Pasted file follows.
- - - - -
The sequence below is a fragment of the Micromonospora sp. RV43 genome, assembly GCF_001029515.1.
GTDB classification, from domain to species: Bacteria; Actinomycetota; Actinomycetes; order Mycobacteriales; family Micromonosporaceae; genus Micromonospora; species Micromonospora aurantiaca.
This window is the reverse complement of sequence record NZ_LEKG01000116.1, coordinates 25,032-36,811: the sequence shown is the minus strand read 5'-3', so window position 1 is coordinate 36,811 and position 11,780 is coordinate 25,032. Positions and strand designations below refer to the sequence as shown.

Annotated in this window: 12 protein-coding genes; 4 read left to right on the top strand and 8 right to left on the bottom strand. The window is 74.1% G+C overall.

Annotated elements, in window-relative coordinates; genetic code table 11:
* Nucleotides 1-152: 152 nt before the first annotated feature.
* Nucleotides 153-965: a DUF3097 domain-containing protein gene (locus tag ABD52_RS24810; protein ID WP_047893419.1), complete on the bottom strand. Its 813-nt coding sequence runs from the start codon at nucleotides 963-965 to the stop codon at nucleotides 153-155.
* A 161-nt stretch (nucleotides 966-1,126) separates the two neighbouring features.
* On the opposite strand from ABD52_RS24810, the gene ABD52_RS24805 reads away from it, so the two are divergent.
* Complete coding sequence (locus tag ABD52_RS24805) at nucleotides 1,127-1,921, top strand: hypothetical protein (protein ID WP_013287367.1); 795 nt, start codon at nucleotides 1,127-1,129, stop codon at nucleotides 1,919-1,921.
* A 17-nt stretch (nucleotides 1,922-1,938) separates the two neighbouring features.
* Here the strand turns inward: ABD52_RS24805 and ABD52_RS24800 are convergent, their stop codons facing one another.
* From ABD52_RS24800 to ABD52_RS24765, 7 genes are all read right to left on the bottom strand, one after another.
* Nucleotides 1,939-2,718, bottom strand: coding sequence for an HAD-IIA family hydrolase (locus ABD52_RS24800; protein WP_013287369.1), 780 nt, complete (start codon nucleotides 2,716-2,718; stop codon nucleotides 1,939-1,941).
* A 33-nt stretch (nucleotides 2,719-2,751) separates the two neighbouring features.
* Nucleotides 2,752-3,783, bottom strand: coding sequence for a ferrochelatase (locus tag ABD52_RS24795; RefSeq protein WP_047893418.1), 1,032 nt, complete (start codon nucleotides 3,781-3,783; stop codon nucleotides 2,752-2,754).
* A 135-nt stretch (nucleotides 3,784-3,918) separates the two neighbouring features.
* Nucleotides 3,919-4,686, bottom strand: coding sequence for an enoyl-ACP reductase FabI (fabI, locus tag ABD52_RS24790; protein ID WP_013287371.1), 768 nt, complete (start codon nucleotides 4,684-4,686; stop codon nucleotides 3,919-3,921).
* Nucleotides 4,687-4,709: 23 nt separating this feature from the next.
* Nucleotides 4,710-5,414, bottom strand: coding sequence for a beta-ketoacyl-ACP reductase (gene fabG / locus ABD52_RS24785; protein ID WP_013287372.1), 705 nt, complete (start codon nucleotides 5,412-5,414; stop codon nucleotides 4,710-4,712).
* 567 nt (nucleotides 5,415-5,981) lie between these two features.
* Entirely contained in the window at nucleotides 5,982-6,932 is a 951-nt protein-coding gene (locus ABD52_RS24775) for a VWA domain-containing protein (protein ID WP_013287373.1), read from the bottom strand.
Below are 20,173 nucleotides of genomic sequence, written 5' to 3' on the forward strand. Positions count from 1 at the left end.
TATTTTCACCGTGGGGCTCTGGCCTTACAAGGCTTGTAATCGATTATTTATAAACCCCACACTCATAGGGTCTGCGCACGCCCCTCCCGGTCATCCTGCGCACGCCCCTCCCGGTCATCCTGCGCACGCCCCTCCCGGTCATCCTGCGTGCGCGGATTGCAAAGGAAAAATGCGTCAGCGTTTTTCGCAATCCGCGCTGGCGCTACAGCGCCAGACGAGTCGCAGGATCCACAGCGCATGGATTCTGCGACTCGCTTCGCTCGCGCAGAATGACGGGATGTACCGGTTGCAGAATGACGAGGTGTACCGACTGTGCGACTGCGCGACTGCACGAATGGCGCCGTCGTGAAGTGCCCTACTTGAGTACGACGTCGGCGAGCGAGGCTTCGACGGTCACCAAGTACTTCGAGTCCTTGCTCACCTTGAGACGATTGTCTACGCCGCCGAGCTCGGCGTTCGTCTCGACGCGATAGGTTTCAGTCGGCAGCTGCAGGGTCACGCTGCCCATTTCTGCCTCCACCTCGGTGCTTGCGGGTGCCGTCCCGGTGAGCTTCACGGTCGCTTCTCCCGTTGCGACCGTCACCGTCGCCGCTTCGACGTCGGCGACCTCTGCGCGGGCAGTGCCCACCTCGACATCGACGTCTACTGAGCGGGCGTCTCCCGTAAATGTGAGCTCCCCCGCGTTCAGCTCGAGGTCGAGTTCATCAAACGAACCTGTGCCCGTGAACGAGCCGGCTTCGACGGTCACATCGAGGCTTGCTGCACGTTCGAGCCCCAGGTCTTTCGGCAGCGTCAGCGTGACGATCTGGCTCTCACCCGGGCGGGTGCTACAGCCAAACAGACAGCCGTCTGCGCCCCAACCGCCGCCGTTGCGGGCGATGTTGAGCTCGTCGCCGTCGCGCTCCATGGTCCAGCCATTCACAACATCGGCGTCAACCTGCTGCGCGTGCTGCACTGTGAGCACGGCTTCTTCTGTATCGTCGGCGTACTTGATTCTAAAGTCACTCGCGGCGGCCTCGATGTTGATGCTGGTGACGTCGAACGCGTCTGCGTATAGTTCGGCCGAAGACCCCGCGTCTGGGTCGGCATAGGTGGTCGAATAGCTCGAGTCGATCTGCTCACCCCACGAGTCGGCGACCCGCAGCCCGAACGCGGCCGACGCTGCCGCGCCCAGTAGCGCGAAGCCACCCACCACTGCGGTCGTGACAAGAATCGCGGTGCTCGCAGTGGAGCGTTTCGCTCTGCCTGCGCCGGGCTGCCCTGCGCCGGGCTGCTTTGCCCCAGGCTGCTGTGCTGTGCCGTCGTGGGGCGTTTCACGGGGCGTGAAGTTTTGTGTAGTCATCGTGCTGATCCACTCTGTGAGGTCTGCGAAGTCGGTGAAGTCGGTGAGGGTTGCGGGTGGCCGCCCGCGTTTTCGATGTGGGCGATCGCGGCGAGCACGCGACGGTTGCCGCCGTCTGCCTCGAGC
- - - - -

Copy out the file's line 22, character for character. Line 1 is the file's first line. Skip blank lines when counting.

* Entirely contained in the window at nucleotides 5,982-6,932 is a 951-nt protein-coding gene (locus ABD52_RS24775) for a VWA domain-containing protein (protein ID WP_013287373.1), read from the bottom strand.